(T-G Photo by Jason Reynolds) [Order this photo]
Common Core State Standards is an initiative in 47 states to bring school curricula into closer alignment, and Bedford County schools have been implementing the program even before the state's deadline of 2014-2015.
Nineteen high school math teachers from Bedford and Coffee counties have been participating in a Middle Tennessee State University project related to that change. They are doing their most recent round of training at Middle Tennessee Education Center (MTEC) at 200 Dover St. The center is a joint venture between MTSU, Motlow State Community College and the Bedford County government.
The recent training session started early last week and will end this coming Tuesday, said Dr. Angela Barlow, MTSU's dean of Basic and Applied Sciences.
Project TeAM (Teaching Algebra and More) is funded through a grant from the Tennessee Higher Education Commission, Barlow said. The project's purpose is to improve teacher quality.
The group of MTSU professors has been working with the high school teachers throughout this calendar year, she said.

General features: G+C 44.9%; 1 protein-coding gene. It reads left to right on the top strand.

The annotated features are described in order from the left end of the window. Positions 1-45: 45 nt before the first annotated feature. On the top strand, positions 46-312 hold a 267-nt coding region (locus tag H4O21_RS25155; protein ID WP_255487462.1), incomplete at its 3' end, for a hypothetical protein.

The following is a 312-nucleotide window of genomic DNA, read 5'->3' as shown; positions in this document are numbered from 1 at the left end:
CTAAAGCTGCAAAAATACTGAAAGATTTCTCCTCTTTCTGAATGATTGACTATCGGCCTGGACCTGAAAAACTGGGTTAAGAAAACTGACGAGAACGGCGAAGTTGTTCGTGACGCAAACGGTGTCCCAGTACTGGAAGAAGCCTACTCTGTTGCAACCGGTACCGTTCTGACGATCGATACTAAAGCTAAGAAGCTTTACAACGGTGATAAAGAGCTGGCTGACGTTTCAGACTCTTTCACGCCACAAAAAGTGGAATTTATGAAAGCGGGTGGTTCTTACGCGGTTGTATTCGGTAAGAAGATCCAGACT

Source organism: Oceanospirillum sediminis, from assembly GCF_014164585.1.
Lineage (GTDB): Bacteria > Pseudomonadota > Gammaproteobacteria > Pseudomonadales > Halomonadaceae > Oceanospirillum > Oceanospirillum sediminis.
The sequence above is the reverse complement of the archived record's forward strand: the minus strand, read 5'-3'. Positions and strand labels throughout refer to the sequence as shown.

In March, the professors gave the teachers a test to gauge their knowledge of algebra content; the teachers also were subjected to a study of how well they performed in teaching their students. The test and the classroom observation will be repeated this fall, Barlow said, to see if the teachers have improved in their knowledge and teaching skills.
Shelli Burk said she was teaching at Liberty Middle School but is moving to Shelbyville Central High School this fall. She said she has learned from the MTSU project.
"My structure of teaching needs changing," Burk said. "It needs to be more student-based versus me leading. I need to be more of a facilitator."
Chantel Stewart, a teacher at SCHS, said she agreed.
"I need to gear myself more to higher-level students," Stewart said. "I'm used to teaching more to lower levels. You're stepping outside your comfort zone. It'll be a learning process for everybody."
Burk said she has been making progress toward preparing for Common Core, but added, "It's still daunting."